Grilled onaga was served with chili water and flavored vinegar.

A healthful starter of chilled avocado drizzled with quinoa and hazelnut crumble, and cider vinegar.

One of the entrances to the restaurant.

Looking down from the lobby level to one of three pools. Fish House restaurant is next to the pool.

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Nadine Kam is Style Editor and staff restaurant critic at the Honolulu Star-Advertiser; her food coverage in print in Wednesday's Crave section. Contact her via email at nkam@staradvertiser.com and follow her on Twitter, Instagram and Rebel Mouse.

Yo quiero Coquito's, en Waianae

By
March 16th, 2016



PHOTOS BY NADINE KAM / nkam@staradvertiser.com

Mofongo is one of the specialties available at Coquito's Latin Cuisine in Waianae. This one is topped with a veggie sauté, but diners also have a choice of proteins.

It's not often that I visit Waianae because I have no reason to be there. One of the last times I was there was to drop off a ring-neck parakeet that flew into my life and needed a good home with a couple who love and care for hundreds of birds, from chickens to macaws.

Farrington Highway from Nanakuli to Waianae is an arid stretch and the sights include all the usual suspects popular in any local community—burger joints, poke and seafood stops, drive-ins and bake shops.

Honolulu is large enough to accommodate other outliers such as the occasion Jamaican jerk, Peruvian and Middle Eastern specialists, but in the relatively insular Waianae community, Coquito’s Latin Cuisine stands out as the one restaurant that doesn’t belong.

The setting was simply a matter of convenience for Stevina Kiyabu, who hails from Puerto Rico but married local. Trained as a pastry chef at the Culinary Institute of America in New York, cooking was in her blood, and in looking at the demographics of Waianae, she saw there is a sizable population of Puerto Ricans. So, she opened Coquito’s in 2012. Since then, it’s become a popular stop for a military personnel from her native country in search of a homey taste of the Mother Land, as well as locals from all parts of the island eager to try authentic Latin cuisine. Last year, she opened Valentina's Ristorante, serving up Italian fare about a block away from Coquito's. I'll be checking that out some other time.

The restaurant is in a charming plantation-style house along Farrington Highway. If west-bound, look for it on the left side of the road.

The menu is manageable for a small kitchen, yet manages to pay homage to specialties of Cuba, the Caribbean and Argentina. Dishes tend to be heavy, so you would have to make several return trips to fully explore the menu.

The most novel of the dishes is mofongo, an African-influenced dish of mashed fried plantains studded with bits of bacon and garlic for extra flavor. (It's their equivalent to American mashed potatoes.) Atop this mini plantain “platter” sits your choice of entrée options such as sautéed shrimp ($16), grilled steak ($14), pernil (roasted pork shoulder, $14), or stir-fried vegetables ($12) that add juiciness to the dish. The mofongo dries out quickly and is best eaten when hot and the exterior is more crispy than spongy.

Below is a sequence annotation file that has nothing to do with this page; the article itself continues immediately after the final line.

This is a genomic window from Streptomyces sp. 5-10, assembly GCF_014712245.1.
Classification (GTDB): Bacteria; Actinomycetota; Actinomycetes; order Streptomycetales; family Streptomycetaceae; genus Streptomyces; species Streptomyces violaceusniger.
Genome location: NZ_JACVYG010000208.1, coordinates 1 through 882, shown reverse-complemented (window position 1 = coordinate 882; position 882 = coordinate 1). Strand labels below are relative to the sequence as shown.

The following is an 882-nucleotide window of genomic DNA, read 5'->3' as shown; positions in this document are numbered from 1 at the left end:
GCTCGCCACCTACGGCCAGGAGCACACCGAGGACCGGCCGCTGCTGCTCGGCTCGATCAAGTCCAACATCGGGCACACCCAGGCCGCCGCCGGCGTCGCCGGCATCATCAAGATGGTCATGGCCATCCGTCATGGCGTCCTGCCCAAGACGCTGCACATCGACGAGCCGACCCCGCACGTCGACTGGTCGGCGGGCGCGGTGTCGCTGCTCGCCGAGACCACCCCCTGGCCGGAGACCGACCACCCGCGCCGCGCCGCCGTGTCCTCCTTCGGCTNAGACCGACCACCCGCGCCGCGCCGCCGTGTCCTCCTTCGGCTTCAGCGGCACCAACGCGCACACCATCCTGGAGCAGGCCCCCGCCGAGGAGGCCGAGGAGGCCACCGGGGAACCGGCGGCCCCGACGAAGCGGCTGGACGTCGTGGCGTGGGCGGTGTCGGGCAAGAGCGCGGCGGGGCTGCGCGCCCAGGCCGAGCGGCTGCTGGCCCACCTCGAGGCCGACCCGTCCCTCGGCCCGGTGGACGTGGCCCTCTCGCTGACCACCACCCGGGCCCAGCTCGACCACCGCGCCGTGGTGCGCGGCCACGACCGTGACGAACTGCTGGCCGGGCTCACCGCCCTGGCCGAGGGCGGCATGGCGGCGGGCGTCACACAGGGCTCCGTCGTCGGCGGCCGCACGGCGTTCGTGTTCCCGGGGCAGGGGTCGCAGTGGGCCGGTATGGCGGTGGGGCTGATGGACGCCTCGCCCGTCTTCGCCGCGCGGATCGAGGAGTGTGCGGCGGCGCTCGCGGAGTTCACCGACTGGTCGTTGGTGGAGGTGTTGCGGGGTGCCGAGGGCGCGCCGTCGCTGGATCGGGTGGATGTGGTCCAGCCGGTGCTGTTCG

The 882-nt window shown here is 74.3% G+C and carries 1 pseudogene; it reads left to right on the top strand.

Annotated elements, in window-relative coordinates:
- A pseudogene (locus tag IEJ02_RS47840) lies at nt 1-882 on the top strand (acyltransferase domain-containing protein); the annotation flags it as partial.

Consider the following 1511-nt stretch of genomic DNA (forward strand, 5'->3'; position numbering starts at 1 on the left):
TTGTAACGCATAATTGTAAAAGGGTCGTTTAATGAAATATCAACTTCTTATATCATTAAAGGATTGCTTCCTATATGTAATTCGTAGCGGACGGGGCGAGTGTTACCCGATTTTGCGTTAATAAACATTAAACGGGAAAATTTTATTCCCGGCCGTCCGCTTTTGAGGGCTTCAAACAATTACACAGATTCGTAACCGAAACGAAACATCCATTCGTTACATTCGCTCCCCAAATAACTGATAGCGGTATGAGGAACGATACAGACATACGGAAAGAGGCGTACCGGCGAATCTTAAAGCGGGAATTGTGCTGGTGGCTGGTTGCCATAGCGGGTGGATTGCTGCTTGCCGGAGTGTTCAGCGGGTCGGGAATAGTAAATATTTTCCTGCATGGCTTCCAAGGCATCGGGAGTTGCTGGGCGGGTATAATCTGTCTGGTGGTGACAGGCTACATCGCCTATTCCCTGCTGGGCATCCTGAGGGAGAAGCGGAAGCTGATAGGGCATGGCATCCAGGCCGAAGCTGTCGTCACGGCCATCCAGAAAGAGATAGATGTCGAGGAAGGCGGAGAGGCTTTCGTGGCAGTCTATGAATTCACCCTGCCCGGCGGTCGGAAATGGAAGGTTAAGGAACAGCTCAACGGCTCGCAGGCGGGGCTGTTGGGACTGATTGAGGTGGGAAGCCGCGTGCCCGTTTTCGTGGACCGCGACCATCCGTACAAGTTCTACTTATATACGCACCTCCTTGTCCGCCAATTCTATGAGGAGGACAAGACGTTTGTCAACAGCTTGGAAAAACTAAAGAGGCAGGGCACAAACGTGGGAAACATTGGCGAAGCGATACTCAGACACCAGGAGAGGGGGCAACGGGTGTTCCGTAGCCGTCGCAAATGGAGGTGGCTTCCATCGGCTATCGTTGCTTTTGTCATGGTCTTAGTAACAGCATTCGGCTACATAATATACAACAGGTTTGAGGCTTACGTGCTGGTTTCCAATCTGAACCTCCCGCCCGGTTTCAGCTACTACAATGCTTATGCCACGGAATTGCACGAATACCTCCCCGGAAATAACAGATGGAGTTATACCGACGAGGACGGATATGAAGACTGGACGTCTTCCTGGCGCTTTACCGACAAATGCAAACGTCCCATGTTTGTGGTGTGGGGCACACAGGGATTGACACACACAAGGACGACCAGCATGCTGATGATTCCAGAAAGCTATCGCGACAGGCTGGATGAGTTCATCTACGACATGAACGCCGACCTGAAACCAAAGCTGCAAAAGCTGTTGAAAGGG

Each entrée comes with a choice of two sides. These are habichuelas, a mild stew of kidney beans; tostones; white rice; gandule rice; fried yucca; sweet plantains; and potato salad or mixed green salad.

The gandule rice is one of the dishes that differentiates Kiyabu’s cooking with that of locals who grew up with black olives in their rice.

“Local Puerto Rican food is very different from food at home,” Kiyabu said. “One old lady told me that when they immigrated here, it was hard to find certain ingredients, so used what they could find. To this day, they add black olives, but I use green, the Spanish olives.”
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Coquito’s Latin Cuisine is at 85-773 Farrington Highway, Waianae. Open 11 a.m. to 9 p.m. Tuesdays to Sundays. Call (808) 888-4082. Costs about $25 to $40 for two for lunch or dinner; BYOB.

Camarones al Ajillo, shrimp sautéed with garlic and cilantro, is served over tostones, or double-fried plantains. The shrimp is yummy, but as an appetizer, it is so very very filling because of the deep-fry component. Recently, $14.

I'm not a big fan of carbs, so even though the beef-and-potato Colombian empanadas are also delicious, they leave me too full to enjoy the entrées. It's lightened with a side of tomato salsa.

A juicy pork-filled pastele comes with two choices of sides. Here, it's gandule rice and sweet plantains.

Habichuelas is another side offering. The stewed kidney beans might be compared to a mild, sausage-less version of Portuguese bean soup.

Caribbean jerk wings are slathered with a sweet-sour sauce. I'd rather taste more jerk.

A Cuban on Italian bread with ham, roast pork, Swiss cheese, pickles and plenty of mustard. This plate features a side of yucca frita.

Chuleta de cerdo sounded delicious, but the onion-topped pork chop was rather staid.

In contrast to the pork, the Argentinian flank steak served with garlicky, verdant chimichurri sauce is muy delisioso. Me gusto mucho!